The shaft resistance of the WM-C model in Fig. 13c, which showed noticeable improvement in the load–settlement relationship, also increased at the shear key location. However, the increase rate in the shaft resistance for the WM-C model was found to be similar to or smaller than that of the WM-A and WM-B models shown in Fig. 13a, b, respectively. Nonetheless, the shear key located at the bottom of the micropile, a region influenced by the high confining pressure, contributed to enhancing the shaft resistance. In Fig. 13d, the unit skin friction in the WM-D model, which showed substantially similar behavior to that of the WM-C model, increased near the top and bottom shear keys. Moreover, the resistance in the two shear keys located at the middle part of the micropile barely increased. This result implies that the number of shear keys is not the key factor affecting the increase in the bearing capacity of waveform micropile. The result also implies that better performance can be attained by the shear key when it is placed in the dense layer, which has larger confining pressure, when the waveform micropile is constructed in the actual field.

3.5 Analysis of the axial bearing capacity of the waveform micropile

In this section, the bearing capacity calculated from the formula of the FHWA manual is compared with the estimated value from the centrifuge test to examine the applicability of the existing design method for the waveform micropile. For the calculation of the bearing capacity in the prototype scale, the soil profile of the sand layer is determined based on the cone penetration test (CPT) test conducted on the dense silica sand [17]. Figure 14 shows the cone tip resistance (qc) profile for a depth of 10 m (250 mm at small scale). The characteristics of each layer are classified by referring to the relationship between qc and other soil properties, as shown in Table 6. It is assumed that the ground is composed of layers of loose sand (0–2.7 m), medium-dense sand (2.7–7.3 m), and dense sand (7.3–10 m).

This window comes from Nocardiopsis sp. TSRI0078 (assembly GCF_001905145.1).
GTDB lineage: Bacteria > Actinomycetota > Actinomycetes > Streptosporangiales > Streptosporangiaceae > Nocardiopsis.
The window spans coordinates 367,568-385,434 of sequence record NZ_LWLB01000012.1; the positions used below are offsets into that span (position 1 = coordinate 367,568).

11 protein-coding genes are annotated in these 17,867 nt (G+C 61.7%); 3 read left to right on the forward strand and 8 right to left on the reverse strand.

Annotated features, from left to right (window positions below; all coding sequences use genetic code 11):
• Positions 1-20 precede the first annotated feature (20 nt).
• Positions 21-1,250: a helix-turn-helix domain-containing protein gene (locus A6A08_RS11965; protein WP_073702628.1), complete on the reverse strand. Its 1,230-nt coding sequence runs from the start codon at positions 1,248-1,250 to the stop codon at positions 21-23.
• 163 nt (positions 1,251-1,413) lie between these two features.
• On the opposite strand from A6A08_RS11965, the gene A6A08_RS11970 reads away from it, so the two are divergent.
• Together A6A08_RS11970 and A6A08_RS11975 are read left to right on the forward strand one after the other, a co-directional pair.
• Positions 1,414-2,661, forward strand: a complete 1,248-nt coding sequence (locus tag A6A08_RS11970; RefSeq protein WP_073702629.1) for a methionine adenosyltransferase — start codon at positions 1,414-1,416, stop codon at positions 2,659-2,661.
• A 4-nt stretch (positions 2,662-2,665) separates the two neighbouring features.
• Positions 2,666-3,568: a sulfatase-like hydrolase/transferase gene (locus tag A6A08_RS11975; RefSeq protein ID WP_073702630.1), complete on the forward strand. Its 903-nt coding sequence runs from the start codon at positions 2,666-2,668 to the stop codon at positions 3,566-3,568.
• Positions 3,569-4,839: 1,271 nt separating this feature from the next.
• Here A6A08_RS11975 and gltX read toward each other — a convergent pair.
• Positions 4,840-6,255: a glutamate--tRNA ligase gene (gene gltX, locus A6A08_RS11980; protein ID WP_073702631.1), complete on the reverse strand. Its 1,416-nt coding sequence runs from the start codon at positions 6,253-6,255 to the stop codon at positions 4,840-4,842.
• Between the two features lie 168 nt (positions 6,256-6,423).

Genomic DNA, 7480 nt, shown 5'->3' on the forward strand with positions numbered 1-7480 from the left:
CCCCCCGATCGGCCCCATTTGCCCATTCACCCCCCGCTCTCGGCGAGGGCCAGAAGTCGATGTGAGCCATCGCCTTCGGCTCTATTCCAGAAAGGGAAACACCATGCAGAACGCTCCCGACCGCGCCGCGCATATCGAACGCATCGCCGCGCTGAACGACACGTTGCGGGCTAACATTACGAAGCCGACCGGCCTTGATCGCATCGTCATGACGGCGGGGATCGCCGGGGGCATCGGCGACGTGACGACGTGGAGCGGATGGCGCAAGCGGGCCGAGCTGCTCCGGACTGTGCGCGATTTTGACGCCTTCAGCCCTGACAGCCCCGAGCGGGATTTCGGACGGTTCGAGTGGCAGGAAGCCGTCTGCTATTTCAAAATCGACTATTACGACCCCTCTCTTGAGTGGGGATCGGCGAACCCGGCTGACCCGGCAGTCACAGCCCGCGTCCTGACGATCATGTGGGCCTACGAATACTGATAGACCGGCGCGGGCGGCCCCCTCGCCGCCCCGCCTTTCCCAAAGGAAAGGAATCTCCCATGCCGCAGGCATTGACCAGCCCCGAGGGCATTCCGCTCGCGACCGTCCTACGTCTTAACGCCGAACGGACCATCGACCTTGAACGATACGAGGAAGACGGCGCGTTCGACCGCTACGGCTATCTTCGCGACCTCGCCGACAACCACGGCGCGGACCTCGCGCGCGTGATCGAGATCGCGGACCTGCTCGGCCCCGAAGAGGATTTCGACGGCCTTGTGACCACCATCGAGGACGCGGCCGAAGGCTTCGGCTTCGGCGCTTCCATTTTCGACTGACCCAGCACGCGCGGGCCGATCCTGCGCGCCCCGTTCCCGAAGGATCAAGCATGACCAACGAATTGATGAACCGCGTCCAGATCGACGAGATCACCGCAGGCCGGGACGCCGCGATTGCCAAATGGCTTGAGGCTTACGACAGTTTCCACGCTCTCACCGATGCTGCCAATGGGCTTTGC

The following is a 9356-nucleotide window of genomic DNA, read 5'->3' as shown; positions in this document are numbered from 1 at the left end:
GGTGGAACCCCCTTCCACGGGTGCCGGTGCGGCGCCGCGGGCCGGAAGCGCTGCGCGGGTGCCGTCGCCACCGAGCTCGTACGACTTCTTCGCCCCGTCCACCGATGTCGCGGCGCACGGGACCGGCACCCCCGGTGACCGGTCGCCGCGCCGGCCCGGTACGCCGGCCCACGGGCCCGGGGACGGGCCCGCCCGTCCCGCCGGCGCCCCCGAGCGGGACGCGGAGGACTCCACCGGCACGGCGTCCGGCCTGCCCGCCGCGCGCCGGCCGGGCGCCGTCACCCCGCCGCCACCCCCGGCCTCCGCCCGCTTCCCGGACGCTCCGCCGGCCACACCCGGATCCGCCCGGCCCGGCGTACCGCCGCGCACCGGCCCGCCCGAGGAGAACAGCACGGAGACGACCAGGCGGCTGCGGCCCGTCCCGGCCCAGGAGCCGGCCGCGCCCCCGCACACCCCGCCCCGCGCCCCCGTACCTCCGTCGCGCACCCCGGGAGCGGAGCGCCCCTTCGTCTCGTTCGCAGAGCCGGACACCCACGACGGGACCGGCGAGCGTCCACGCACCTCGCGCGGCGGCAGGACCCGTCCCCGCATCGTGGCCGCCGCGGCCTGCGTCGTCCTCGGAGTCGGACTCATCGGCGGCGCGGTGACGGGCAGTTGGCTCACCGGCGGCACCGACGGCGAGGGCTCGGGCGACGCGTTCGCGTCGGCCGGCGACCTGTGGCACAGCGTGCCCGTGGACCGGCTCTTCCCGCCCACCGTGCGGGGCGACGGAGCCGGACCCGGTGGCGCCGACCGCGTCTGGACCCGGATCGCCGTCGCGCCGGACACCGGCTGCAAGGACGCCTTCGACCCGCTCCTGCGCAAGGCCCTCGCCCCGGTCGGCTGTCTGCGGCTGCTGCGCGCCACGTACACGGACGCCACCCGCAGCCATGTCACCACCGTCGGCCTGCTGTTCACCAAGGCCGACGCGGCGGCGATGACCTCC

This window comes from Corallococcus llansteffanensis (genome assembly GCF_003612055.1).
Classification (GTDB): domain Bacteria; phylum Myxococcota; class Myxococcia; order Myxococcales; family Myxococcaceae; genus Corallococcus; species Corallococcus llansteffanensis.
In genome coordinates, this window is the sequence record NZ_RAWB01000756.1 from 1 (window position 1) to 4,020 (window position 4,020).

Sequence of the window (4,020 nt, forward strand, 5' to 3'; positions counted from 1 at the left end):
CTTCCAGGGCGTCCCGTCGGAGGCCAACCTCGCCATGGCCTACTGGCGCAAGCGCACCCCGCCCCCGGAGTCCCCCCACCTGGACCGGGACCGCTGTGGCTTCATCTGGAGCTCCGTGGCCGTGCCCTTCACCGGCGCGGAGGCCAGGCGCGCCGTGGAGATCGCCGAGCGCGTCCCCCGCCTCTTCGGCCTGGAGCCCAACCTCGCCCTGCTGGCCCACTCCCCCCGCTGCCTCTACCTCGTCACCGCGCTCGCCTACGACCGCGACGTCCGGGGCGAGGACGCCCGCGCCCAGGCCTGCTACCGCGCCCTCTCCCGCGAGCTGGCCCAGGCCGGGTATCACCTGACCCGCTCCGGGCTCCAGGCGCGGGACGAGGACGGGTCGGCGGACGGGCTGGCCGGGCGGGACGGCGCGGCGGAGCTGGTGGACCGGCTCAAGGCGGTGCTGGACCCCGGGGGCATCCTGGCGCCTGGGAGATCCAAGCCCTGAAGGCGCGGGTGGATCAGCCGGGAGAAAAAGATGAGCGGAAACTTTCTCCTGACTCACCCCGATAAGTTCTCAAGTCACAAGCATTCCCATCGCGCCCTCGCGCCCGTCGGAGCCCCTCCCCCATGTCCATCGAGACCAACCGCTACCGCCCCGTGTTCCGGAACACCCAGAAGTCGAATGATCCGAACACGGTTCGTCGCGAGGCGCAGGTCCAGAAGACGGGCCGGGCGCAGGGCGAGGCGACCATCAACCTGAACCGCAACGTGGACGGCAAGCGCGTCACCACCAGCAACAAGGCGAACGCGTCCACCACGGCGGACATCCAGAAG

Fig. 14

Cone tip resistance (qc) profile of silica sand (Dr = 65%)

Table 6

Relationship between qc and other soil properties [21]


Relative density (Dr)

N value

Internal friction (ϕ)

Cone resistance (qc, MPa)

Very loose

< 0.2

< 4

< 30

< 2
















Very dense

> 0.8

> 50

> 45

> 20

The bearing capacity of all micropiles is predicted using Eq. 3, as suggested in the FHWA manual.
$$Q_{a} = \frac{{\alpha_{\text{bond}} }}{{{\text{F}} . {\text{S}} .}} \cdot \pi \cdot D_{\text{bond}} \cdot L_{\text{b}} ,$$
where αbond is the grout-to-ground ultimate bond strength, Db is the diameter of the drill hole, Lb is the bond length, and F.S. is the factor of safety. The αbond values used in this study are shown in Table 7. From the αbond ranges for sand, the values for the type B micropile are applied to simulate the pressurized grouting effect applied to the model by attaching sand particles to the models.
Table 7

αbond values for sand suggested by FHWA manual [10]


Grout-to-Ground Bond Ultimate Strength, kPa

Type A

Type B

Type C

Type D

Sand (some silt) (fine, loose-medium dense)





Sand (some silt, gravel)





Type A: Gravity grout only

Type B: Pressure grouted through the casing during casing withdrawal

Type C: Primary grout placed under gravity head, then one phase of secondary “global” pressure grouting

Type D: Primary grout placed under gravity head, then one or more phases of secondary “global” pressure grouting

When calculating the design bearing capacity of the waveform micropiles, the shaft diameter D2 is used, as it is assumed that the average pile diameter does not significantly increase with the addition of a shear key. As a result, the bearing capacity is 998.1 kN for the MP model and 1663.5 kN for the JP and WM models.

Table 8 shows the bearing capacities estimated from the proposed formula of the FHWA manual and the centrifuge test results. The calculation results of the test models are generally underestimated. In particular, the behavior of the JP model, which showed a relatively large tip resistance in terms of the load-sharing ratio, is not properly reflected in the calculation results. Moreover, the calculation results of the WM models differ significantly from the experimental results. These findings imply that the design equation of the FHWA manual is not suitable for waveform micropiles; thus, the development of an appropriate method to calculate the bearing capacity of the waveform micropile is required.